Slipping Back into Depression

Support our Nonprofit Magazine!

Before you start reading... There has never been a time when our community and content was needed more. Unlike other sites, we don't publish sponsored content or share affiliate links. We also don’t run ads on our site and don’t have any paywalls in front of our content–-anyone can access all of it for free.

This means we rely on donations from our community (people like YOU!) to keep our site running. We want to be here to support you all through this pandemic and beyond, which is why we are asking you to consider donating whatever you are able.

A single (or monthly) donation of just $5 will make a HUGE difference and will help keep our nonprofit running so we can continue offering peer support for mental health through our content.



So today was the first time since about late December last year that I had a relapse into depression. It was an interesting thing as some of you know and as some of you have figured out by now for most of October, November and December I was on anti-depressants. Well at the start of this semester I stopped cold turkey. 100% I just stopped taking them and have not looked back at all.

The thing is, though, I have to be extremely careful on days like these where some factor causes me to slip back into a micro-depression. Basically what happened was that I have been suspended for 2 games and so this was my first game back. I had been looking forward to this game for a long time and was really excited. Unfortunately, I did not get to play for more than 10 minutes and every time I got on I made mistakes, after mistakes, after mistakes. Which was hard to get used to because I hate failing and letting people down.

After my ten minutes of game time I was put back in with 3 minutes left and the first thing I did was screw up. The coach took me out right away and I was extremely pissed off and distraught. I ended up leaving the Field because I was just frustrated about everything.

This is where my micro-depression started because I started beating myself up, getting angry and then what happened was I ended up just not wanting to do anything the rest of the day. I sat around and fixated upon everything that had happened and could not get my mind off of it. As I have mentioned before my mind is my worst enemy, it can easily control me and it is difficult for me to turn it off.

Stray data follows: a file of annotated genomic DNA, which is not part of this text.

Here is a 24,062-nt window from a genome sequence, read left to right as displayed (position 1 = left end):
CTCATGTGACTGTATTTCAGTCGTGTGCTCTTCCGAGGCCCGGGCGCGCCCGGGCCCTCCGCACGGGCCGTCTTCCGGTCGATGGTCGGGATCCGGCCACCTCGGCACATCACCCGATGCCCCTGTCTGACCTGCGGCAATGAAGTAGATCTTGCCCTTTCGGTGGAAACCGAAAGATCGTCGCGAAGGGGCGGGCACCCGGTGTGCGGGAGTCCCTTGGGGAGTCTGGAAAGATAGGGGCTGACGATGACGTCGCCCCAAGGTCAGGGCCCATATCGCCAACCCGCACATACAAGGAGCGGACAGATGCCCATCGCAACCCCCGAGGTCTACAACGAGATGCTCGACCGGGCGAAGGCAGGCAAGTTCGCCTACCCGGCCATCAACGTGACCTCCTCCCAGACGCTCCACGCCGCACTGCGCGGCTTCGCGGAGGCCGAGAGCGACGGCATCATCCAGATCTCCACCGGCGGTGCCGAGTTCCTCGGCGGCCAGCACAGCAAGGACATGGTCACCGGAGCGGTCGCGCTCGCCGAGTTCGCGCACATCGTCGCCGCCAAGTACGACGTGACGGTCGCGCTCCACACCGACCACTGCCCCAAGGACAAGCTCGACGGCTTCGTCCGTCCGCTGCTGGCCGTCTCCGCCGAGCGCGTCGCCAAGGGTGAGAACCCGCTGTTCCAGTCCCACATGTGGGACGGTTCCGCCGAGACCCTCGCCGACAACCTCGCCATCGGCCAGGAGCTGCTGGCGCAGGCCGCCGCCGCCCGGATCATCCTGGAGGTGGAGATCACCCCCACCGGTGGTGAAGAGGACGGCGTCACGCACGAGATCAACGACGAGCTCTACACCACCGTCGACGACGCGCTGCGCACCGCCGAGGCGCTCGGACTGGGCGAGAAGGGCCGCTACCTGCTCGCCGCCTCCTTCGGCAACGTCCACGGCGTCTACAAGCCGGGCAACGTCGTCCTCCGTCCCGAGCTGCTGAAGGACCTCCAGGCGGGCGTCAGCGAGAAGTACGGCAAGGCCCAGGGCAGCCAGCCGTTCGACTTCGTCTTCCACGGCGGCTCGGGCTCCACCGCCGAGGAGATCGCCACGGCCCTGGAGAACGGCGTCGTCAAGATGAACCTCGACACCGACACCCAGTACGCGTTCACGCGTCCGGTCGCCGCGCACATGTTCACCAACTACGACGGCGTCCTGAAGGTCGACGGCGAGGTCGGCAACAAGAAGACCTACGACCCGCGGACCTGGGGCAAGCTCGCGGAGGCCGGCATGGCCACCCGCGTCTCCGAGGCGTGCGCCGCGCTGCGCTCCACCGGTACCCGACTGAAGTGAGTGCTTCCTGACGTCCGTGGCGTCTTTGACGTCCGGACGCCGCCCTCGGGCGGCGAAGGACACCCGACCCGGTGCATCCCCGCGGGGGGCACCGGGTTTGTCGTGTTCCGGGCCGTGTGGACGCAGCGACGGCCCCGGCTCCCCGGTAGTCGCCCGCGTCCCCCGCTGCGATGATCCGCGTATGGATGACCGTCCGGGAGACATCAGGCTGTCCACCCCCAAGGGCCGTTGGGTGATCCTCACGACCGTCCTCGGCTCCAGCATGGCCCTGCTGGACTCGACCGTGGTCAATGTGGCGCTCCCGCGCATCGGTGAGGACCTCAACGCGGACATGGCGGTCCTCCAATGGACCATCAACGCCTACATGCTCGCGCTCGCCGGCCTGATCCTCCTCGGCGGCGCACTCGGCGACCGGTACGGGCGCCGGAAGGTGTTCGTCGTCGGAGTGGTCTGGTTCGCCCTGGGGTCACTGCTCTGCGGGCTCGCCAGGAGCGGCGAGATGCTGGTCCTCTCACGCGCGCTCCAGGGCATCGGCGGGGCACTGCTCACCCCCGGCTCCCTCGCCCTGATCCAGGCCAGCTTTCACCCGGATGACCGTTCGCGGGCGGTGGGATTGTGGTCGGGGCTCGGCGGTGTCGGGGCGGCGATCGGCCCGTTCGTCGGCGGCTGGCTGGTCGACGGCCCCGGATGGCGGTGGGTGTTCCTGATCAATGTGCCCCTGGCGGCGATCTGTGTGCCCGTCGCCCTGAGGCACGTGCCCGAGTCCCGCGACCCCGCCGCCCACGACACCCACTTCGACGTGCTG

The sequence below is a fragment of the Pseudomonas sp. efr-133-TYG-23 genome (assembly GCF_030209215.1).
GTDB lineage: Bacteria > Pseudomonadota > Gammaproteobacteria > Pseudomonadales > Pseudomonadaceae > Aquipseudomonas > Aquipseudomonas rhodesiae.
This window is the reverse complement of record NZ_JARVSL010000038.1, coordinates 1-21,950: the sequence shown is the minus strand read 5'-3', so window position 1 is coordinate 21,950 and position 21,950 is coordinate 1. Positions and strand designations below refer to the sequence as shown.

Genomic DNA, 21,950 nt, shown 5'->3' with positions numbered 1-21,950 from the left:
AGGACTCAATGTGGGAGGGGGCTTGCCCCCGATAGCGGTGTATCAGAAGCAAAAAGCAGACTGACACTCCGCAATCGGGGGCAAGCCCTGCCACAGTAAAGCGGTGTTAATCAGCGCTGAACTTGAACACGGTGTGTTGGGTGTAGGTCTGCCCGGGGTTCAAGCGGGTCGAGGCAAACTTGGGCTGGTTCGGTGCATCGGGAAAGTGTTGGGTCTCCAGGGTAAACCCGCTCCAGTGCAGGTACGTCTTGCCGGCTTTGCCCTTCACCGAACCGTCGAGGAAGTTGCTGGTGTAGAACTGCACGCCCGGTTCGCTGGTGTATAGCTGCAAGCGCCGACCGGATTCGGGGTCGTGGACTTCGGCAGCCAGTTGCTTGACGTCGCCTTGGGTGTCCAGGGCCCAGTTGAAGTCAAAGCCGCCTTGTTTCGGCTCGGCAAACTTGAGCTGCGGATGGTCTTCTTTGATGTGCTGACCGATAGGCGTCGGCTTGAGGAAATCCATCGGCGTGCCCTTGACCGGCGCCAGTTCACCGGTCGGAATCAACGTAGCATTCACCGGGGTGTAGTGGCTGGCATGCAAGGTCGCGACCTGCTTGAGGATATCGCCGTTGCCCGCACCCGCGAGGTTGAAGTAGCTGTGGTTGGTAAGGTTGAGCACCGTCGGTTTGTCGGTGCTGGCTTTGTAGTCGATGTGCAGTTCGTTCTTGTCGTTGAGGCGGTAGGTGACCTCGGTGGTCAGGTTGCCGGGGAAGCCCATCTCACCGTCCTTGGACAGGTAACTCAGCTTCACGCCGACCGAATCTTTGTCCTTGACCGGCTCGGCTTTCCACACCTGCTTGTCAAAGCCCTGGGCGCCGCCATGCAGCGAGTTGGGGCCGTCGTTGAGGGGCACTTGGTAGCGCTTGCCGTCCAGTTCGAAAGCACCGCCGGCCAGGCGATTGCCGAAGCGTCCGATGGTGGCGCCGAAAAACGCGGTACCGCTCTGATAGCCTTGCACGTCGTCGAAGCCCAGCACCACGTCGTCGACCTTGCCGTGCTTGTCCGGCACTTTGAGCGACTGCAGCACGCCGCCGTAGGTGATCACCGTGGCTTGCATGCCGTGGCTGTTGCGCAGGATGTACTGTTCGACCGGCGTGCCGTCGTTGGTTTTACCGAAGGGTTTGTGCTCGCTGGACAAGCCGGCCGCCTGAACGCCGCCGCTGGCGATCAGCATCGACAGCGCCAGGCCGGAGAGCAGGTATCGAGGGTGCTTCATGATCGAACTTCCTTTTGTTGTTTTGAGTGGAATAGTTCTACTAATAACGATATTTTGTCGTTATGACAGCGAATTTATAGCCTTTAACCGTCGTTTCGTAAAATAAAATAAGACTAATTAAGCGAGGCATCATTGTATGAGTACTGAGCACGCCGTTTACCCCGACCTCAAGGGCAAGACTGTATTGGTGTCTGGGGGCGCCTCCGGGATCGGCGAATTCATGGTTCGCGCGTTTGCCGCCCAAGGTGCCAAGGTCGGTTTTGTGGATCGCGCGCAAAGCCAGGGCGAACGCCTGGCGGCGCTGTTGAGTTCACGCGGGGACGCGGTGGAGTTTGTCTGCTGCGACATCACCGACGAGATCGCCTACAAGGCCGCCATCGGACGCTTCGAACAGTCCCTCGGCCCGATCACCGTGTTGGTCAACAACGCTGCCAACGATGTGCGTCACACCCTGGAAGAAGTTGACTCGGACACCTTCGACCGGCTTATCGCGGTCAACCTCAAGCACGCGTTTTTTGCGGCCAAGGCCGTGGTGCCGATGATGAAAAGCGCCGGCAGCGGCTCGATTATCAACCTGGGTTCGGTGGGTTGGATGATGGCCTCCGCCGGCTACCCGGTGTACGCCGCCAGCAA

After a while of sitting around and waiting I ended up just not wanting to do anything, I just wanted to be alone and not talk to anyone. It was interesting; I started to fall into the old thing I used to do, which was wait and hope someone would message me. Luckily this time I noticed what I was doing and so I decided to text people. instead. But it was still a scary realization that maybe I have not conquered depression yet maybe the words I actually said are true… depression is not a small thing that passes quickly. It is rather a bigger thing that takes a long time to conquer.

Does this mean I have to live in fear of something setting off my depression? NO, not at all. Rather, this is something that I can learn from and grow through. I am able to recognize the issues when they are coming and take action against the oncoming feelings and to learn from the experience, like I did today. Sadly, it is not always my favorite lesson to learn but it is a lesson none the less.

That is all I really wanted to share about today – that I am still struggling with depression from time to time but overall it is improving and that’s what matters. I am working through it and hopefully through this blog, and from sharing, I will be able to work through my struggles.

Thank you for the support for anyone who is reading this, thanks for the people who have commented and thanks for the people who have messaged or emailed me. You are the people helping me through this.


Christian struggled through and recovered from depression. He likes to write so others can hear his story and know there is hope. His goal is that through sharing, people will be able to see their story within his own.

SITE DISCLAIMER: The opinions and information shared in this article or any other Content on our site may not represent that of Libero Network Society. We hold no liability for any harm that may incur from reading content on our site. Please always consult your own medical professionals before making any changes to your medication, activities, or recovery process. Libero does not provide emergency support. If you are in crisis, please call 1-800-784-2433 or another helpline or 911.